While The Honeymooners does its part to shine a light on inequality and chauvinism through Trixie and Alice’s eyes – even including a line about a potential woman president—it’s still a hard pill to swallow given the current state of gender politics (which a lot of people would argue isn’t actually too far removed from the ‘50s). The musical isn’t trying to be political—which makes sense because at its core it hinges on joyous nostalgia for the source material – but it also, by default, reinforces the gender roles and values of the time. While I appreciate that The Honeymooners acknowledges this, it can’t get away with it like other stories on stage and film that take place in the era can—because it’s a comedy. And a big, broad, dopey, laugh-line-filled comedy, at that. It’s just not easy for me to laugh at buffoons asserting their dominance over their wives when real men are trying to normalize that dynamic today.
I suspect that the musical will make those to whom the TV show means something very, very happy. While the story is basically new, it’s full of references to various episodes and loyal to the show’s gags and one-liners. There were many times when my fellow audience members were vigorously responding to a joke I was clearly not in on (something about raccoons comes to mind). And while I was cringing as Ralph spouted thinly veiled threats of violence to get Alice to stop talking, fans of The Honeymooners were rolling in the aisles. How we experience art reflects our personal lens, and if you think this musical is necessary or not will depend largely on your own relationship to the content. Meanwhile, I’ll stay tuned for a Roseanne musical a few decades from now.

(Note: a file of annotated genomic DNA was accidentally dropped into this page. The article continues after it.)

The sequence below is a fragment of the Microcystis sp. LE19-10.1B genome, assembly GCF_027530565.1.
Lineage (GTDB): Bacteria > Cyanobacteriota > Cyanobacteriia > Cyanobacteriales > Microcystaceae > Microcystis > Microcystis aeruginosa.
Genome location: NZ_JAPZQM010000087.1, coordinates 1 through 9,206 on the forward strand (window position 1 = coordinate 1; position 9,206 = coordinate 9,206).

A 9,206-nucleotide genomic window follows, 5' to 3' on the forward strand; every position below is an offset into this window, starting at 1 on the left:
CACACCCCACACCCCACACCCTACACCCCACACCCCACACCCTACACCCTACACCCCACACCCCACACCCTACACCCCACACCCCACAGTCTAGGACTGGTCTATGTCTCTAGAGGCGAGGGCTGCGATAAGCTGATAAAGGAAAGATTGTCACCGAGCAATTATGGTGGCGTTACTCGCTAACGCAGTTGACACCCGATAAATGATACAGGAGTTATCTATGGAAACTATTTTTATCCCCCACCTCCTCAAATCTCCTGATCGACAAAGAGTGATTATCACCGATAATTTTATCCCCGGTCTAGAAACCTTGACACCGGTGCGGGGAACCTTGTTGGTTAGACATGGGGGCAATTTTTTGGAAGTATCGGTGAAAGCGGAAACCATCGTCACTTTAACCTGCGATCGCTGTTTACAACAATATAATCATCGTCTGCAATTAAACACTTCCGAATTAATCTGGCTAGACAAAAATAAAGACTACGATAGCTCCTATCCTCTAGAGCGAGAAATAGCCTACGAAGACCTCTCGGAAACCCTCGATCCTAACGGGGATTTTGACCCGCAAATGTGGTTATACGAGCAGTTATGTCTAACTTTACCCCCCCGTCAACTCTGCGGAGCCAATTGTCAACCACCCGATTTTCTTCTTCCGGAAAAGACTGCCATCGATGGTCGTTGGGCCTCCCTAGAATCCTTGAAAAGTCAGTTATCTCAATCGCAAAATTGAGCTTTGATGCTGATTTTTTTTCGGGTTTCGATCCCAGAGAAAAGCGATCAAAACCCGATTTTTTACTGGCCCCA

(The Honeymooners runs at Paper Mill Playhouse, 22 Brookside Drive in Millburn, NJ, through October 29, 2017. The running time is 2 hours 40 minutes with an intermission. Performances are Wednesdays at 7:30; Thursdays at 1:30 and 7:30; Fridays at 8; Saturdays at 1:30 and 8; and Sundays at 1:30 and 7. Tickets are $103-$137 and are available at papermill.org.)
The Honeymooners, based on the CBS television series, is written by Dusty Kay and Bill Nuss, with music by Stephen Weiner, and lyrics by Peter Mills. Directed by John Rando. Choreography by Joshua Bergasse. Musical Direction by Remy Kurs. Scenic Design by Beowulf Boritt. Costume Design by Jess Goldstein. Lighting Design by Jason Lyons. Sound Design by Dai Harada. Hair, Wig and Makeup Design by Leah J. Loukas. Orchestrations by Doug Besterman. Production Stage Manager is Timothy R. Semon.
The cast includes Michael McGrath, Michael Mastro, Leslie Kritzer, Laura Bell Bundy, Lewis Cleale, Lewis J. Stadlen, David Wohl, Holly Ann Butler, Chris Dwan, Hannah Florence, Tessa Grady, Stacey Todd Hold, Ryan Kasprzak, Drew King, Eloise Kropp, Harris Milgrim, Justin Prescott, Lance Roberts, Jeffrey Schecter, Britton Smith, Alison Solomon, Michael L. Walters, and Kevin Worley.